Monday, October 15, 2007

The Masonic Spectacle...

For the candidate, masonic ritual is new and exciting, filled with wonders and thought-provoking allegories. For the newly initiated brother, seeing a degree on the sidelines gives them a different view of the experiences they just undertook and allows them to reflect on these important principles. For the masonic officer, performing in masonic ritual is exhilarating and allows them to discover the lessons that teaching can only bestow. But what about our other brothers? Sitting on the sideline for degree after degree can grow stale and placid. This lack of excitement can quickly lead to lack of interest, which will yield a lack of attendance.

Any brother who has been active for more than five years and says that he has never been bored by masonic ritual is lying to himself. This point of boredom may occur long before the five year mark, I stated, depending on the activity of the lodge, but it will most likely occur.

Now, I don't want brothers to get angry with me. I can hear it now. "Masonic ritual is the greatest thing in the world. No one can ever get bored of it!!!" Come on! Let's be real here. If the portrayal masonic ritual was always extremely exciting, why do most lodges only have a 10% active retention rate? Why do so many brothers seek further light in the apendent bodies, so quickly? Why don’t brothers volunteer in droves to perform in degree work?

The answer is our brothers are bored. Many of our brothers have seen dozens or hundreds of portrayals of the exact same degree, performed in the exact same way and with the exact same level of enthusiasm. This is the killer of our fraternity, boredom! But how do we fight boredom? Simple, change how we do ritual!

Once again, I can hear the screams of our brothers, “Masonic ritual is sacrosanct, we can’t change anything. It has always been done this way and must always be the done this way!!!!” Hogwash! First of all, I’m not suggesting an all out change to the ritual, I’m suggesting we change how we do ritual and to expand the ritual. There is a huge difference. Hamlet has been performed in thousands of different ways, but it’s still Hamlet. Second, Masonic Ritual is not sacred. It was not handed to us by God, that is a claim for religions. Masonic ritual was made by man and therefore can be changed by man. As long as we stay within the rules and regulations of our Grand Lodges, changes can be made. Finally, Masonic Ritual has been a dynamic organism over its several century development. The rituals performed for Washington, Pike, Kipling and Garbaldi were all very different. Ritual from one country will be different than the ritual in another country. Diversity is one of our greatest strengths.

Now, prepare for some Masonic Heresy. Masonic Ritual is like sex! Sex is great and wonderful. When it’s new, it’s exciting. But it can grow stale, if you do it the same way every time. Talk to any long term married couple and you’ll discover that sex can grow boring, even for people who love each other very much. So what do they do? Marriage Councilors and Sex Therapists have many suggestions to spice up a sex-life. Some of these suggestions are role-playing, bringing food into the bedroom, special costumes, change of location, different positions and acting excited to foster excitement. I will now prescribe the same solutions to help masonic ritual.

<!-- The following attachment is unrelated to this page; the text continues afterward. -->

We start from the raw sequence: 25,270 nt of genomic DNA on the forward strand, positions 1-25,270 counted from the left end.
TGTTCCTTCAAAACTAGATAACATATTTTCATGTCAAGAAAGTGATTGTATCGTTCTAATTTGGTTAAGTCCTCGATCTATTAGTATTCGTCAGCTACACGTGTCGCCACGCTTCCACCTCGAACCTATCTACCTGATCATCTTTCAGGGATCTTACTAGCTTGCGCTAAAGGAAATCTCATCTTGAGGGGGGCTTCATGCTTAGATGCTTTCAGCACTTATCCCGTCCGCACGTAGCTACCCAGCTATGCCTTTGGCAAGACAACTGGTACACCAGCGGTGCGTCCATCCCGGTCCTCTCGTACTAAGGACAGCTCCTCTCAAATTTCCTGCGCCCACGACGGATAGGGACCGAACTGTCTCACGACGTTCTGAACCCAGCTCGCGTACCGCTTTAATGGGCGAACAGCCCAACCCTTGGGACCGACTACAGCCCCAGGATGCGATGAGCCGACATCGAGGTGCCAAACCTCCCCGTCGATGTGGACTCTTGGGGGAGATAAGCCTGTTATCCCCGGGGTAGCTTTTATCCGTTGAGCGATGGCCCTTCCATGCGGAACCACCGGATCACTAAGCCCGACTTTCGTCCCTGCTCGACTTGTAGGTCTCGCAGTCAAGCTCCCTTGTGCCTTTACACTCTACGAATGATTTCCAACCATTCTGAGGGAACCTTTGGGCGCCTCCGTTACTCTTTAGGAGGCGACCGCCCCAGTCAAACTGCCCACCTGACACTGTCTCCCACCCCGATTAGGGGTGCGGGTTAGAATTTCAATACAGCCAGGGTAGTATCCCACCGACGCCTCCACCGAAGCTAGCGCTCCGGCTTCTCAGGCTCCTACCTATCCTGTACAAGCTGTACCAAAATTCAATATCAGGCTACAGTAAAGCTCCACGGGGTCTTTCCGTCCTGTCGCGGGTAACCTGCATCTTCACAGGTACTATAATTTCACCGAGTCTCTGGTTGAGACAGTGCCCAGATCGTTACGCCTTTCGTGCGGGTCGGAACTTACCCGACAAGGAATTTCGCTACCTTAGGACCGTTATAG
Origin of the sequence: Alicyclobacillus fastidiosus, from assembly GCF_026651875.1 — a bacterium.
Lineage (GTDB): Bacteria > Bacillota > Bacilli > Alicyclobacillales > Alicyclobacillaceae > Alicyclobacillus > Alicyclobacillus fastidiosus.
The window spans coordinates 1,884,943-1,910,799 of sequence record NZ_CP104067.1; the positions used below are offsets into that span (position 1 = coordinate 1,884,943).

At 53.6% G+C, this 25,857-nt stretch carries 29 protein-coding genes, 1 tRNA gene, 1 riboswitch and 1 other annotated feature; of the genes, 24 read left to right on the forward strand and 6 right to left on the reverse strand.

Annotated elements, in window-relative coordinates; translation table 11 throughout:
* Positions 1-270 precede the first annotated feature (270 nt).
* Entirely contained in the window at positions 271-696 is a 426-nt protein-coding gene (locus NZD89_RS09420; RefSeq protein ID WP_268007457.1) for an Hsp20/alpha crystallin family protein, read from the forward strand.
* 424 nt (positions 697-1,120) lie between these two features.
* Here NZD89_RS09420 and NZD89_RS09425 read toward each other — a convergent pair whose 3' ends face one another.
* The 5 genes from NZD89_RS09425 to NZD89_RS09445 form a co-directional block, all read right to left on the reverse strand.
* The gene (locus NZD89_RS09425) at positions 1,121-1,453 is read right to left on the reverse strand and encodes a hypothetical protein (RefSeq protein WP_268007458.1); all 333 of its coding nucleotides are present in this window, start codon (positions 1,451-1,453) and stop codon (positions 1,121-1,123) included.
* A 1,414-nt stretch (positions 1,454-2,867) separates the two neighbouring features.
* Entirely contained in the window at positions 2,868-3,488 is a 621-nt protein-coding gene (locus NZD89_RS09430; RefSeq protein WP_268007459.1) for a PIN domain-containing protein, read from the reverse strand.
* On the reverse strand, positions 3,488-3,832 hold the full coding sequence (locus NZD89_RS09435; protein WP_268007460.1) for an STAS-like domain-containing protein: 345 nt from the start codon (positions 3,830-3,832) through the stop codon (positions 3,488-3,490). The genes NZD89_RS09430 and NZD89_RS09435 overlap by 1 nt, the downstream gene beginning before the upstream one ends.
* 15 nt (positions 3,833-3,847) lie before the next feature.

Now, get your mind out of the gutter. There’s no sex in the masonic ritual room (a pun on Chris Rock’s song “There’s no sex in the champagne room.”) All the aforementioned solutions can easily be adapted for masonic usage. Let’s begin:

Role-playing - I have heard too many brothers perform ritual like a robot. There is no emotion, no inflection, no change of tone, no acting. Masonic ritual should be exciting. Don’t be afraid to “ham it up.” I enjoyed acting in High School and now I attempt to add some of that acting to my degree work. You should act the part. When you do degree work, you’re no longer John Smith. You’re the Senior Deacon. So, act like the Senior Deacon. A prime example of this is the second half of the Master Mason Degree. This part is not ceremonial, it is a drama, so we should act dramatically. Add emotion to this section and the newly made Master Mason will surely remember this experience for years to come.

Bringing food into the lodge - The fellowship that occurs before a degree can make a huge difference. This fellowship can be amplified by food. Breaking bread with your brothers creates a type of bond that is truly unique and this feeling will only help the bonding occurring during the ritual. My lodge has been introducing a large dinner before many of our degrees. The smiles and laughter during this time sets the mood for the work we do upstairs. Also, the food doesn't have to be boring. I have been to too many meatloaf dinners at lodges. Try something interesting, like an international night, where all the brothers bring a dish from their families ethnic background. An Octoberfest dinner can easily be made or Creole food for Mardi Gras.

Special Costumes - The traditional dress for degree in my lodge is tuxes. However, I have attended ritual done in police uniforms, Scottish kilts, ancient builders dress, colonial garb and york rite aprons. There are many other variations of dress that Masonic Ritual can be done in. As long as your Grand Lodge's rules and regulations are followed, be creative! Visually changing the appearance of the ritual can make a world of different to the level of excitement that occurs. Check out Levant Preceptory for an example of interesting costumes for degree work. These brothers dress as original Knights Templar for the Commandary Degrees in the York Rite and I'm sure they have a blas doing it.

Change of Location - Lodges don't have to meet in lodge rooms! With dispensation, lodges can change locations. This opens the doors for a wide range of options. A lodge in Moosup, CT has a Quarry Degree, where the brothers hold their degree in an operative masonic rock quarry. My lodge over the past weekend, held an Outdoor Master Mason Degree. This simple change of location energized my lodge brothers in a way that I had not previously seen. Everyone had a wonderful time and we hope to make it an annual event. Joint degrees can also be held with a neighboring lodge, so your lodge can visit another lodge in their building. A change of place can yield a change of mind.